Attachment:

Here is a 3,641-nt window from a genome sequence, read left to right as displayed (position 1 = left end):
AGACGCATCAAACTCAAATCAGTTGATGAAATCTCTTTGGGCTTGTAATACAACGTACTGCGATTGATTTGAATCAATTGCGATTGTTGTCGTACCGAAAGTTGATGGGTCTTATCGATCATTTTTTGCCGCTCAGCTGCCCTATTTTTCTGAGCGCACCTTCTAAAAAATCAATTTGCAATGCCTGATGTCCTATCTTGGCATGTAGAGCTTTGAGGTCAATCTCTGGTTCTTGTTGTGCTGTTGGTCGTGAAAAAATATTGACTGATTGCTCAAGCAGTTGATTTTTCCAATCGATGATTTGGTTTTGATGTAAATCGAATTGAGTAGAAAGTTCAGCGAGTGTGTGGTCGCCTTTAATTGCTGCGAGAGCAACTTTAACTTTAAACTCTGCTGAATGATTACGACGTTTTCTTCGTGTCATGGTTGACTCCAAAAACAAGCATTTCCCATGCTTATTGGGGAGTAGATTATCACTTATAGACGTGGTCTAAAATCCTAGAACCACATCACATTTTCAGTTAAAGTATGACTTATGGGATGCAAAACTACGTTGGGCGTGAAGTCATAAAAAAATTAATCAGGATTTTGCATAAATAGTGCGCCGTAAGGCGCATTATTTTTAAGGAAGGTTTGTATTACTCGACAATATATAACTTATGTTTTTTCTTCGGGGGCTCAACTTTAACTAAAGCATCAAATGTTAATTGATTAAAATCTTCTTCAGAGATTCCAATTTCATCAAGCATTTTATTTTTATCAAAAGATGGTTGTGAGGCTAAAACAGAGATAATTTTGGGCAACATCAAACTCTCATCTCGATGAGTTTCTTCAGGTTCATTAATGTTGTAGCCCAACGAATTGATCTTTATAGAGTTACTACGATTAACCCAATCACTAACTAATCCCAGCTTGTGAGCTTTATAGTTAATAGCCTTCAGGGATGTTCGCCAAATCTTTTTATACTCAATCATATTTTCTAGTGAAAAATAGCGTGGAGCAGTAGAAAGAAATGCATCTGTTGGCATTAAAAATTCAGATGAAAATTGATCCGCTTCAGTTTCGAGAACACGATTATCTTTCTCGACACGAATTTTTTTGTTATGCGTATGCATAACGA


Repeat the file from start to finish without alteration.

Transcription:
Here is a 3,641-nt window from a genome sequence, read left to right as displayed (position 1 = left end):
AGACGCATCAAACTCAAATCAGTTGATGAAATCTCTTTGGGCTTGTAATACAACGTACTGCGATTGATTTGAATCAATTGCGATTGTTGTCGTACCGAAAGTTGATGGGTCTTATCGATCATTTTTTGCCGCTCAGCTGCCCTATTTTTCTGAGCGCACCTTCTAAAAAATCAATTTGCAATGCCTGATGTCCTATCTTGGCATGTAGAGCTTTGAGGTCAATCTCTGGTTCTTGTTGTGCTGTTGGTCGTGAAAAAATATTGACTGATTGCTCAAGCAGTTGATTTTTCCAATCGATGATTTGGTTTTGATGTAAATCGAATTGAGTAGAAAGTTCAGCGAGTGTGTGGTCGCCTTTAATTGCTGCGAGAGCAACTTTAACTTTAAACTCTGCTGAATGATTACGACGTTTTCTTCGTGTCATGGTTGACTCCAAAAACAAGCATTTCCCATGCTTATTGGGGAGTAGATTATCACTTATAGACGTGGTCTAAAATCCTAGAACCACATCACATTTTCAGTTAAAGTATGACTTATGGGATGCAAAACTACGTTGGGCGTGAAGTCATAAAAAAATTAATCAGGATTTTGCATAAATAGTGCGCCGTAAGGCGCATTATTTTTAAGGAAGGTTTGTATTACTCGACAATATATAACTTATGTTTTTTCTTCGGGGGCTCAACTTTAACTAAAGCATCAAATGTTAATTGATTAAAATCTTCTTCAGAGATTCCAATTTCATCAAGCATTTTATTTTTATCAAAAGATGGTTGTGAGGCTAAAACAGAGATAATTTTGGGCAACATCAAACTCTCATCTCGATGAGTTTCTTCAGGTTCATTAATGTTGTAGCCCAACGAATTGATCTTTATAGAGTTACTACGATTAACCCAATCACTAACTAATCCCAGCTTGTGAGCTTTATAGTTAATAGCCTTCAGGGATGTTCGCCAAATCTTTTTATACTCAATCATATTTTCTAGTGAAAAATAGCGTGGAGCAGTAGAAAGAAATGCATCTGTTGGCATTAAAAATTCAGATGAAAATTGATCCGCTTCAGTTTCGAGAACACGATTATCTTTCTCGACACGAATTTTTTTGTTATGCGTATGCATAACGA